But it is hard for the judiciary to police this constitutional requirement because the executive has the power to execute the law, filling in the details of Congressional directives. Where does the power to delegate end and the power to fill in the details begin? The lack of a clear standard makes the judiciary hesitant to enforce the line directly. Thus, rather than striking down substantial delegations of powers outright, the Court’s major powers doctrine requires Congress to speak clearly in any statute that gives substantial power to an agency. This assures that Congress can at least be held accountable for that decision by the voters.

It is possible to criticize the major powers doctrine as not being consistent with textualism. It does, after all, put its own thumb on the scale of statutory interpretation by adding an additional hurdle that must be cleared before the Court determines that an agency has indeed received a major power. But it can be justified by the need to implement the Constitution’s separation of powers and the difficulty of policing the delegation doctrine. We see similar “clear statement” doctrines that substitute for outright judicial invalidation in other parts of constitutional law where the standards for review are vague. For instance, rather than determining whether conditions on federal spending are actually related to the “general welfare,” the Court instead protects state autonomy by requiring that these conditions be clearly stated.

Lurking Pretext

A modern problem for administrative law is that Congress has delegated so much power to agencies that there is almost always some authority available in the government that can be repurposed for a different end than the one Congress imagined. How is the Court to ensure that the government is deliberating administratively for the ends Congress intended and not acting first and looking for justifications later? Here, the Court does not outright say this vaccine mandate for business was just a pretext for vaccinating more people. It does heavily imply it, though, by reminding us of President Biden’s announcement of the mandate, in which he called it “a new plan to require more Americans to be vaccinated.”

In Department of Commerce v. New York, Chief Justice Roberts, writing for himself and Justices Ginsburg, Breyer, Sotomayor, and Kagan, struck down the Trump administration’s decision to add a question about citizenship to the census form on the grounds that the reasons given for adding it were pretextual. The Secretary of the Commerce, who had authority over the Census Bureau, appeared to be motivated by something else, perhaps hostility to undocumented aliens.

Pretextual justifications strike at the heart of administrative law. As the Court said in the census case, “the reasoned explanation requirement of administrative law is meant to ensure that agencies offer genuine justifications for important decisions, reasons that can be scrutinized by courts and the interested public.” The OSHA case is another reminder that the Court may now police the deliberations of the administrative state to ferret out pretext. And forcing agencies to give the real reasons for which they are acting allows the voting public to more accurately judge those actions and hold the executive accountable.

Policing pretext also has implications for the unitary executive doctrine. The Roberts Court has been clear that the President controls the executive branch, but limitations on pretextual justifications of agency actions ensure that he must still use his agents for the reasons Congress established them, not for his other policy goals.

Gorsuch’s Concurrence and the Future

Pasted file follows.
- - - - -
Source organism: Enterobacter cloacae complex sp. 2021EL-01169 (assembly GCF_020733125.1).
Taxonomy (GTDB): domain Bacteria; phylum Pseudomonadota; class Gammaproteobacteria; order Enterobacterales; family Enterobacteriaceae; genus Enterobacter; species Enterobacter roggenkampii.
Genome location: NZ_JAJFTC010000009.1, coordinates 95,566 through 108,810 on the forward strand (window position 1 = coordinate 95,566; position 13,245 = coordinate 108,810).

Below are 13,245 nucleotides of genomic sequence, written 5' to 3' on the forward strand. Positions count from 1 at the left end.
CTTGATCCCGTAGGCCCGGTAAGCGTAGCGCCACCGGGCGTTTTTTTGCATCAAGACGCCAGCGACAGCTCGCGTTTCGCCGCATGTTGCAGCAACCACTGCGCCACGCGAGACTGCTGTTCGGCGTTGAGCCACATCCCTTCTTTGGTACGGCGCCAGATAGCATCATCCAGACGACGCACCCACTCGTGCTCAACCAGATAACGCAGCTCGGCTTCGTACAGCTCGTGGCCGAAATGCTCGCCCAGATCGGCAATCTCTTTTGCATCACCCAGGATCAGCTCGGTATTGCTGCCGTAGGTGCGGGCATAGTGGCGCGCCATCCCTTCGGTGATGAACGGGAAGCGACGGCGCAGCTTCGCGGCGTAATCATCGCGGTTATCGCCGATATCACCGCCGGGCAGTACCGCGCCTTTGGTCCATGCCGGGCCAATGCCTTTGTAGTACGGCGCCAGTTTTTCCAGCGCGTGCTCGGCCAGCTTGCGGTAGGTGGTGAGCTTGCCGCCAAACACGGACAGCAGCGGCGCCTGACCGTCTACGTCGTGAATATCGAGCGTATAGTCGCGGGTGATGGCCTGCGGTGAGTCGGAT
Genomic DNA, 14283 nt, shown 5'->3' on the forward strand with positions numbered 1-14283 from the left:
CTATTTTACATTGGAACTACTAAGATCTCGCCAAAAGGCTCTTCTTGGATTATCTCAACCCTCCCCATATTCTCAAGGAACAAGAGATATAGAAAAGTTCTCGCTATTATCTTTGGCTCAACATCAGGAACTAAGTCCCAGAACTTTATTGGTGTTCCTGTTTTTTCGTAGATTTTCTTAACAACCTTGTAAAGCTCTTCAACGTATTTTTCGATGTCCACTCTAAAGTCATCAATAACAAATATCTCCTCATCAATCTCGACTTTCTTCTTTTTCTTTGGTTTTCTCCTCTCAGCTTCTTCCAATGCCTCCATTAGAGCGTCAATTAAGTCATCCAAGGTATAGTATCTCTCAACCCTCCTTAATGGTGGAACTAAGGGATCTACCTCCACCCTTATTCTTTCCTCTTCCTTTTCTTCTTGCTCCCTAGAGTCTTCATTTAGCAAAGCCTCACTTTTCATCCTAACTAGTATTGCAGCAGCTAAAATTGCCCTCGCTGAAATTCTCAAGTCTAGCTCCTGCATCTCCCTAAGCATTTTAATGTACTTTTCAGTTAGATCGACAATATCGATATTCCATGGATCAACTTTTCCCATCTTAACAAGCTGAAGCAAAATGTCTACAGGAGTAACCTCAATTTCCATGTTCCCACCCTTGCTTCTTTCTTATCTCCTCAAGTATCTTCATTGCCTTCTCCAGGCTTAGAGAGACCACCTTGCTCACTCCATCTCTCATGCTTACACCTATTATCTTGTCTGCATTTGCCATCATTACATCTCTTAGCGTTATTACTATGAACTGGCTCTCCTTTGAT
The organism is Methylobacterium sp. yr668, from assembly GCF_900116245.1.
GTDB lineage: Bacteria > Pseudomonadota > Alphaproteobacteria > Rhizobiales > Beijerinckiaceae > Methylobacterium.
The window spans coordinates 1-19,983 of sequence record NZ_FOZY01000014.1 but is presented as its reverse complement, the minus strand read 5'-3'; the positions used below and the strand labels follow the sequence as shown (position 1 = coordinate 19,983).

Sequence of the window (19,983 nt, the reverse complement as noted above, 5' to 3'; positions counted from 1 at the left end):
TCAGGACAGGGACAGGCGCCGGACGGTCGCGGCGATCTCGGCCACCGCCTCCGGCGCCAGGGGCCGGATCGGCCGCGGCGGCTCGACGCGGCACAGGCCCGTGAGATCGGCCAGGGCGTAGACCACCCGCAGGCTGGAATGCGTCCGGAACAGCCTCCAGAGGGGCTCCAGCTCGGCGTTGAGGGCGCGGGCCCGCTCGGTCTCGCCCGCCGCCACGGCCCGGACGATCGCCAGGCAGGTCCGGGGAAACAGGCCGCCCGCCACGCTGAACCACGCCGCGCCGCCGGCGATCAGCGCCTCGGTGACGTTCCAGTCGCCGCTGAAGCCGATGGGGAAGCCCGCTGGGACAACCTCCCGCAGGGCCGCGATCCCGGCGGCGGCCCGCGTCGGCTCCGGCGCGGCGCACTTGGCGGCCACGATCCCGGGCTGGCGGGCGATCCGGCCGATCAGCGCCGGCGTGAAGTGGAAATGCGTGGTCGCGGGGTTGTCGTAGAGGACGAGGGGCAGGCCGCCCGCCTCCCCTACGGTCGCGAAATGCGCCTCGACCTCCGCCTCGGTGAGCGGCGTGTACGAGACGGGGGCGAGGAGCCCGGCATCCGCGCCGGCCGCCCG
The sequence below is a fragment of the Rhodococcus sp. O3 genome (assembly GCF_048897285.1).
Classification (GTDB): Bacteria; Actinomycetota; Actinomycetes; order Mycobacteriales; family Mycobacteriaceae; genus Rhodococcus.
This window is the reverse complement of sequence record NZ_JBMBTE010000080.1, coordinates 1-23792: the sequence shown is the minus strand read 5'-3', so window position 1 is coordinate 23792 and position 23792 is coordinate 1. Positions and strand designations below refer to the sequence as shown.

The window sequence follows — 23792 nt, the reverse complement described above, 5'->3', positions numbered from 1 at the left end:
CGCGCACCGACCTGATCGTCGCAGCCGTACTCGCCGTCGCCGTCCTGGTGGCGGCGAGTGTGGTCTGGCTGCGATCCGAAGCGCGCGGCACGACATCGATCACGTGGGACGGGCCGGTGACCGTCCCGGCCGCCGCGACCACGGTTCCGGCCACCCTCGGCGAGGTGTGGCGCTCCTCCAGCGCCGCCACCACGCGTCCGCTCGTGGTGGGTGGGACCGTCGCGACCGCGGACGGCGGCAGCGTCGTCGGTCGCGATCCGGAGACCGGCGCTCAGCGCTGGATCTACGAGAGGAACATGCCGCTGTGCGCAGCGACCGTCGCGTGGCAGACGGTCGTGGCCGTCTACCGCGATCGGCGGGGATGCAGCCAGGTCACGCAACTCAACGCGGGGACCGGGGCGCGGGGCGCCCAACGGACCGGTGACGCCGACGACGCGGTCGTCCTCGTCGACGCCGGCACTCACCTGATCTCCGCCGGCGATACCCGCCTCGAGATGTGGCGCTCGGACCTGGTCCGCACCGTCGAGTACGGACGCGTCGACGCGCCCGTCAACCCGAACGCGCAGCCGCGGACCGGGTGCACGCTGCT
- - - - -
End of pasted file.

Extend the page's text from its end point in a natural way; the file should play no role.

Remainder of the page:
One striking legacy of Youngstown is that it was not Justice Black’s majority opinion that has had the most influence but Justice Robert Jackson’s concurrence. Indeed, Jackson’s concurrence may be the most important concurrence in the history of the Supreme Court. Jackson softened the hard-edged Black opinion, suggesting that there were times the President might be able to act in emergency situations so long as it was not contrary to the expressed will of Congress.

In the OSHA case, Justice Gorsuch wrote a concurrence potentially as important as Jackson’s. He argued that even if Congress had made it clear that OSHA could regulate any public health danger it deemed necessary to protect workplace health, he still would have invalidated the statute because Congress had not provided sufficiently clear standards for exercising that substantial power. Thus, he would have revived the nondelegation doctrine and required Congress to provide much clearer direction on the way power was to be exercised beyond telling agencies what power was to be exercised. If his view were accepted, many delegations which clearly give great and largely standardless authority to agencies would have to be reconsidered. Of course, we should not necessarily think this concurrence will become the law, as only Justices Clarence Thomas and Samuel Alito joined it.

But even if the majority opinion, and not the concurrence, is the primary indicator for the future, the Roberts Court has served notice that administrative law may look different going forward. The Court rather than the agency will interpret major questions in statutes. Congress will need to be pellucid about what major powers it chooses to delegate. And the administration will have to offer up the real reasons for administrative actions or risk being second-guessed by the judiciary. Though they will not eliminate it, all of these new doctrines combine to tame the modern administrative state.

Reprinted from Law & Liberty

John O. McGinnis

John O. Mcginnis

John O. McGinnis is the George C. Dix Professor in Constitutional Law at Northwestern University and a Contributing Editor at Law & Liberty. His book Accelerating Democracy was published by Princeton University Press in 2012. McGinnis is also the coauthor with Mike Rappaport of Originalism and the Good Constitution published by Harvard University Press in 2013 .

He is a graduate of Harvard College, Balliol College, Oxford, and Harvard Law School. He has published in leading law reviews, including the Harvard, Chicago, and Stanford Law Reviews and the Yale Law Journal, and in journals of opinion, including National Affairs and National Review.